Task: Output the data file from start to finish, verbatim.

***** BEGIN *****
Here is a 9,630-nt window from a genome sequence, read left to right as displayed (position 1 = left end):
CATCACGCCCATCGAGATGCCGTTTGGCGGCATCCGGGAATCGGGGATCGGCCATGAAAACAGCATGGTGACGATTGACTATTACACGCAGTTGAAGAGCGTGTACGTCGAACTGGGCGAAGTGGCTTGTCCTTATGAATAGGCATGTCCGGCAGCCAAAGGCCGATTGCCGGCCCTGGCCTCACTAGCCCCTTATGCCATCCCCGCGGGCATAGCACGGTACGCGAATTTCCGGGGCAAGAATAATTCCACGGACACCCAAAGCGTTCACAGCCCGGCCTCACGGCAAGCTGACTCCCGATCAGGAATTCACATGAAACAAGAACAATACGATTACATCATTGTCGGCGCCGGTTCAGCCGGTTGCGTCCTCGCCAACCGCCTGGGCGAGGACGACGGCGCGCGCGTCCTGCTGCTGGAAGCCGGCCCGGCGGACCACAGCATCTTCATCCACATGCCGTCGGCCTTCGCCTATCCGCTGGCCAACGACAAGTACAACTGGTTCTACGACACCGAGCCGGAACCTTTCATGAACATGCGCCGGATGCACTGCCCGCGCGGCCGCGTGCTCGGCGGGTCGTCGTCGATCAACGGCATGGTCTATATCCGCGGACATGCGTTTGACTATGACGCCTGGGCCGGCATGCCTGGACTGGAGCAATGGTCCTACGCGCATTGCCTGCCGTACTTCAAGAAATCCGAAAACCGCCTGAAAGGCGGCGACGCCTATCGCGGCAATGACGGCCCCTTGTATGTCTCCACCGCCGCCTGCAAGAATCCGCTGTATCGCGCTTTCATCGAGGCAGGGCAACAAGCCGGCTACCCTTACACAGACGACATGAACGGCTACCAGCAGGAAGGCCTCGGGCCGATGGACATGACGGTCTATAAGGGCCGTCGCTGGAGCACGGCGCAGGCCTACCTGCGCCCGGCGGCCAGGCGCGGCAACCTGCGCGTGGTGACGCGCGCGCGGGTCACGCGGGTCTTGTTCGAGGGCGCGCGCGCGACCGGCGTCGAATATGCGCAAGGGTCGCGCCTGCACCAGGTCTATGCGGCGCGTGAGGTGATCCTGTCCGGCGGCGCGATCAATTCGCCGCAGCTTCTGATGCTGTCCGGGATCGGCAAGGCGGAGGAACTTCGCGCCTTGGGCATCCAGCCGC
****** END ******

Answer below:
Here is a 9,630-nt window from a genome sequence, read left to right as displayed (position 1 = left end):
CATCACGCCCATCGAGATGCCGTTTGGCGGCATCCGGGAATCGGGGATCGGCCATGAAAACAGCATGGTGACGATTGACTATTACACGCAGTTGAAGAGCGTGTACGTCGAACTGGGCGAAGTGGCTTGTCCTTATGAATAGGCATGTCCGGCAGCCAAAGGCCGATTGCCGGCCCTGGCCTCACTAGCCCCTTATGCCATCCCCGCGGGCATAGCACGGTACGCGAATTTCCGGGGCAAGAATAATTCCACGGACACCCAAAGCGTTCACAGCCCGGCCTCACGGCAAGCTGACTCCCGATCAGGAATTCACATGAAACAAGAACAATACGATTACATCATTGTCGGCGCCGGTTCAGCCGGTTGCGTCCTCGCCAACCGCCTGGGCGAGGACGACGGCGCGCGCGTCCTGCTGCTGGAAGCCGGCCCGGCGGACCACAGCATCTTCATCCACATGCCGTCGGCCTTCGCCTATCCGCTGGCCAACGACAAGTACAACTGGTTCTACGACACCGAGCCGGAACCTTTCATGAACATGCGCCGGATGCACTGCCCGCGCGGCCGCGTGCTCGGCGGGTCGTCGTCGATCAACGGCATGGTCTATATCCGCGGACATGCGTTTGACTATGACGCCTGGGCCGGCATGCCTGGACTGGAGCAATGGTCCTACGCGCATTGCCTGCCGTACTTCAAGAAATCCGAAAACCGCCTGAAAGGCGGCGACGCCTATCGCGGCAATGACGGCCCCTTGTATGTCTCCACCGCCGCCTGCAAGAATCCGCTGTATCGCGCTTTCATCGAGGCAGGGCAACAAGCCGGCTACCCTTACACAGACGACATGAACGGCTACCAGCAGGAAGGCCTCGGGCCGATGGACATGACGGTCTATAAGGGCCGTCGCTGGAGCACGGCGCAGGCCTACCTGCGCCCGGCGGCCAGGCGCGGCAACCTGCGCGTGGTGACGCGCGCGCGGGTCACGCGGGTCTTGTTCGAGGGCGCGCGCGCGACCGGCGTCGAATATGCGCAAGGGTCGCGCCTGCACCAGGTCTATGCGGCGCGTGAGGTGATCCTGTCCGGCGGCGCGATCAATTCGCCGCAGCTTCTGATGCTGTCCGGGATCGGCAAGGCGGAGGAACTTCGCGCCTTGGGCATCCAGCCGC